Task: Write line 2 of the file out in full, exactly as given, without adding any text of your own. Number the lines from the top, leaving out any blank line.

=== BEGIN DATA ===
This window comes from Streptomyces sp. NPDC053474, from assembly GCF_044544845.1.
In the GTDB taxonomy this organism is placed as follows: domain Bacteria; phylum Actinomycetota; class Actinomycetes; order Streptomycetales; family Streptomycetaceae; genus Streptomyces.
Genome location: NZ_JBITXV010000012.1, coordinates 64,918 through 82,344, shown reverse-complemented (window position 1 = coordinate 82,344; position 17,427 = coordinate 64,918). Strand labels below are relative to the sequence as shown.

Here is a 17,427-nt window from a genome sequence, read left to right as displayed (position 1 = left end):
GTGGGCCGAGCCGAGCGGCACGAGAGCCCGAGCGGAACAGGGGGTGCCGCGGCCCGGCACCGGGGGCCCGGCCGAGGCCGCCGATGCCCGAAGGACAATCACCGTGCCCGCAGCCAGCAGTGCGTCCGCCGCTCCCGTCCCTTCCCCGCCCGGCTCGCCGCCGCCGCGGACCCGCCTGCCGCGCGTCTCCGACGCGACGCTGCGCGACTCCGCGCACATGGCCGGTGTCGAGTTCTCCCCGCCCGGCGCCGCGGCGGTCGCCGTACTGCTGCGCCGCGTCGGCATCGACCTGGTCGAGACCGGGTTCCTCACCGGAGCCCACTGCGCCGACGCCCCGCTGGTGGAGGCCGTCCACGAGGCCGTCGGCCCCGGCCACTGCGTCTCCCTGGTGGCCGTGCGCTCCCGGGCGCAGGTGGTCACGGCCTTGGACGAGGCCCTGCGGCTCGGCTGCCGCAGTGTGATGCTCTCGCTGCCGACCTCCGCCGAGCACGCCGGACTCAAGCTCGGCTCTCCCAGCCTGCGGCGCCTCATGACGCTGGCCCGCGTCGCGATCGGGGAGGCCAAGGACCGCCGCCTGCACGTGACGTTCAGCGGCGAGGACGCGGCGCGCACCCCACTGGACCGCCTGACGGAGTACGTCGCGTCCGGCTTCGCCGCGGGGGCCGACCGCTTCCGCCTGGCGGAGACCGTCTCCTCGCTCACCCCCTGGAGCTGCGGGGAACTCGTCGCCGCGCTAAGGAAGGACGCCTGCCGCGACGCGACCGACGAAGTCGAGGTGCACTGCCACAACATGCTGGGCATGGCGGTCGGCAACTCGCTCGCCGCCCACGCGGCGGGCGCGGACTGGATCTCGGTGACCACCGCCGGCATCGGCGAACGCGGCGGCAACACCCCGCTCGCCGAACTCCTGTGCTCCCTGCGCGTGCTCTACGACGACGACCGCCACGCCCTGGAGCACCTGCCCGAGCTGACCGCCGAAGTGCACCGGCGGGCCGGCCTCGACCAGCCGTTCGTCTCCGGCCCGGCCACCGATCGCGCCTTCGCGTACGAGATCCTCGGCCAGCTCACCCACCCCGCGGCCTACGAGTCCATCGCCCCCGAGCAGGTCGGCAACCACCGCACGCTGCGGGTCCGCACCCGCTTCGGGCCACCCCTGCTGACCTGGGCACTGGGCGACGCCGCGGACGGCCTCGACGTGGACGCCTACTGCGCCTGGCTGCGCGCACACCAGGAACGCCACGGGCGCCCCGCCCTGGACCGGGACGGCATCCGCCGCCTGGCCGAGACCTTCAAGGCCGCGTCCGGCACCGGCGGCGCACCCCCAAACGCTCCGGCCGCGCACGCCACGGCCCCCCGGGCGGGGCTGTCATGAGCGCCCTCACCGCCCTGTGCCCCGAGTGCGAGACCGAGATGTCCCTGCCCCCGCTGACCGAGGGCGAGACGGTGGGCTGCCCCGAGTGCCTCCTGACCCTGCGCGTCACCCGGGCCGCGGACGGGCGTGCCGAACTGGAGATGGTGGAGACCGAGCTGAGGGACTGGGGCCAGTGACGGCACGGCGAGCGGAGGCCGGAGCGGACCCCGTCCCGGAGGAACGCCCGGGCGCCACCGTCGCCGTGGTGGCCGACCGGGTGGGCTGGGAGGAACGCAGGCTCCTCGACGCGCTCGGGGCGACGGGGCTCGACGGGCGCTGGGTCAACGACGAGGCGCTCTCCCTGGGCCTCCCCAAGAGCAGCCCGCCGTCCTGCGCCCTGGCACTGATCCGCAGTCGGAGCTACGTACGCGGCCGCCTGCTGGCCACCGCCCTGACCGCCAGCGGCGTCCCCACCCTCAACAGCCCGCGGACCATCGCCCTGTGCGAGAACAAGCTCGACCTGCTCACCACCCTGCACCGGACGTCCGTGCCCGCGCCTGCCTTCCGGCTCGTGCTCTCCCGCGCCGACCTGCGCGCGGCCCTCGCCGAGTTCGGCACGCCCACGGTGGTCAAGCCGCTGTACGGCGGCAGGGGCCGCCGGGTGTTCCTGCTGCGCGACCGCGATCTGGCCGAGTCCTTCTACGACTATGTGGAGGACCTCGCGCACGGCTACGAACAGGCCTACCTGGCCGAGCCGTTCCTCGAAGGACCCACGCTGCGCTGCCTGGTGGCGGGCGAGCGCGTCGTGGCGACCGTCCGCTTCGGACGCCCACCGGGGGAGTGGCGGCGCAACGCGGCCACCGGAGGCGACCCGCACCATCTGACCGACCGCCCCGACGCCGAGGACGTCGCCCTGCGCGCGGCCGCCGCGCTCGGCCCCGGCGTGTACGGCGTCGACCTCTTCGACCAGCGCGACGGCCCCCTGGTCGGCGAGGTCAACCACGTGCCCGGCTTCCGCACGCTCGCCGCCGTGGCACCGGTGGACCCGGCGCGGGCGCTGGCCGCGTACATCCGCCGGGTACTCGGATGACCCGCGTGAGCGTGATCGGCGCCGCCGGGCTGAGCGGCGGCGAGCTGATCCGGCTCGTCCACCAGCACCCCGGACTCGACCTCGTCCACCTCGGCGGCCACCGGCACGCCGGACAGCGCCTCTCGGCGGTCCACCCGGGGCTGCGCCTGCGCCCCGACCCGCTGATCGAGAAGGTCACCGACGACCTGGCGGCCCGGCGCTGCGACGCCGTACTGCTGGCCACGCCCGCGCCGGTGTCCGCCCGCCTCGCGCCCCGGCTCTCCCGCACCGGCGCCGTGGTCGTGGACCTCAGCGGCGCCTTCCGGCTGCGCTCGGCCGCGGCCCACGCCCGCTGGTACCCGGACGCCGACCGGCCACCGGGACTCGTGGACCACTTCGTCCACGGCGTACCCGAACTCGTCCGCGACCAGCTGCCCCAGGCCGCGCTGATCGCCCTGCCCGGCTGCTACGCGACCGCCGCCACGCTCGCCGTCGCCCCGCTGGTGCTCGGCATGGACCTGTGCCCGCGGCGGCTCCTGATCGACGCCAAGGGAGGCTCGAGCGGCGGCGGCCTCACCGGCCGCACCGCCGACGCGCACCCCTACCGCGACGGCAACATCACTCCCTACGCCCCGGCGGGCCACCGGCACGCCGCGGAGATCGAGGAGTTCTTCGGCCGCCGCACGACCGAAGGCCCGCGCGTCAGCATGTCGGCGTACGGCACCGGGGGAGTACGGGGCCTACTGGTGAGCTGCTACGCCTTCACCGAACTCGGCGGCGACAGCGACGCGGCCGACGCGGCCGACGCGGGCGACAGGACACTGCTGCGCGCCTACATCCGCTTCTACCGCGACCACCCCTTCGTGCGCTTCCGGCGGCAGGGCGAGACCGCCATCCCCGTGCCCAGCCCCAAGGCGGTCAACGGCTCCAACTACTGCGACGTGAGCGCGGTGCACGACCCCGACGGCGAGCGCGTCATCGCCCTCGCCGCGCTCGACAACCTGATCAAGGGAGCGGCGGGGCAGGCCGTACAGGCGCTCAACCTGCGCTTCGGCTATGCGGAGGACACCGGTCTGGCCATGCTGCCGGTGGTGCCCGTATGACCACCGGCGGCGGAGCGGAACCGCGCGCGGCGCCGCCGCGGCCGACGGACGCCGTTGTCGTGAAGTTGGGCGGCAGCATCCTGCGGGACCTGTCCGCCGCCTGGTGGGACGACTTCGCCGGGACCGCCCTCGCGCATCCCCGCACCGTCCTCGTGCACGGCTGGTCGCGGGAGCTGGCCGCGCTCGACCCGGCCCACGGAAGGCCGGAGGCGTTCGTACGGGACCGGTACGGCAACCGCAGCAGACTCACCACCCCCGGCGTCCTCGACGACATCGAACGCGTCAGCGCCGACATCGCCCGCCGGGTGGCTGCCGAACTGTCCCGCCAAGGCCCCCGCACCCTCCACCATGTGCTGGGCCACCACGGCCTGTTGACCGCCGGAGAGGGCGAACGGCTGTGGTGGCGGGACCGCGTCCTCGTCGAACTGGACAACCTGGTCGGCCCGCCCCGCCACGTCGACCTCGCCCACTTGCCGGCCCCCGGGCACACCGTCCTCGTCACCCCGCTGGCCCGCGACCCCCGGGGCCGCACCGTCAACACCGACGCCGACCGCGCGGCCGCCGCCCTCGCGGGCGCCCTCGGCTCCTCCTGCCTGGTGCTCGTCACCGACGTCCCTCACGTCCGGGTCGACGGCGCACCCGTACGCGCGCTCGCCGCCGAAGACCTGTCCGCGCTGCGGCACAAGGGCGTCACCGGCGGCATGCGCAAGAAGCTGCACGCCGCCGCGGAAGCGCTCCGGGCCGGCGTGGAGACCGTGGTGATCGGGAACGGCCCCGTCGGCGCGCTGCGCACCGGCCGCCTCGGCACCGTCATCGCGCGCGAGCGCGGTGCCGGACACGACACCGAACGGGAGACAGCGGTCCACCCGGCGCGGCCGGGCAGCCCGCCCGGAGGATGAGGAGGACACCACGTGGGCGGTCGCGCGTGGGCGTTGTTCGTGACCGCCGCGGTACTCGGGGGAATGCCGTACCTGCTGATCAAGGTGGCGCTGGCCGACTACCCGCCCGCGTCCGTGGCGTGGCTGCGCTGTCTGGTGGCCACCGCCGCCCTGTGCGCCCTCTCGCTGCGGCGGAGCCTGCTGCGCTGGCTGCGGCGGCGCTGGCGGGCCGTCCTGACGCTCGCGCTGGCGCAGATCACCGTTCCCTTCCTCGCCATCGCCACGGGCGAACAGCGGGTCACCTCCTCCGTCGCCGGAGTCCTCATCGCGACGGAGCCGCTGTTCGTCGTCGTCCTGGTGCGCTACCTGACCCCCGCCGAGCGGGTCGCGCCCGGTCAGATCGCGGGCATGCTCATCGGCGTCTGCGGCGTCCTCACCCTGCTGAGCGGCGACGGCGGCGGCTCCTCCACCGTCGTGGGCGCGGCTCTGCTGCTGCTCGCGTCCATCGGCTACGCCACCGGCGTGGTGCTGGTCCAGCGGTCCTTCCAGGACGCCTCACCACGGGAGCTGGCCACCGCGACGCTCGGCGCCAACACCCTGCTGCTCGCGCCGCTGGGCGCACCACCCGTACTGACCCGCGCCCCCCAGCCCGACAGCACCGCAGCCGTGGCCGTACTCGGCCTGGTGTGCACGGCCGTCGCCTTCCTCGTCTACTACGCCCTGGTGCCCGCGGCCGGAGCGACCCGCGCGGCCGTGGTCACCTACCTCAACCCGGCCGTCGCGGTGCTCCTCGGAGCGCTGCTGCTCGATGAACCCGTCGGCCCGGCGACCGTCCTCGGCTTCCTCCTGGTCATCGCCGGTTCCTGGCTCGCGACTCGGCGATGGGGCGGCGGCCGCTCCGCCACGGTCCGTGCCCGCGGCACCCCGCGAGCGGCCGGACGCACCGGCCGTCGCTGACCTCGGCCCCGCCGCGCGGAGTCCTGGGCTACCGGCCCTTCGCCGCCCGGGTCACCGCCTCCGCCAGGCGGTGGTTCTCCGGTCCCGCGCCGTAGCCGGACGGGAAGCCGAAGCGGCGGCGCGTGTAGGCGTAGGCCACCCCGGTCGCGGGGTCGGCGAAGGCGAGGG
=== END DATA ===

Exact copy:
In the GTDB taxonomy this organism is placed as follows: domain Bacteria; phylum Actinomycetota; class Actinomycetes; order Streptomycetales; family Streptomycetaceae; genus Streptomyces.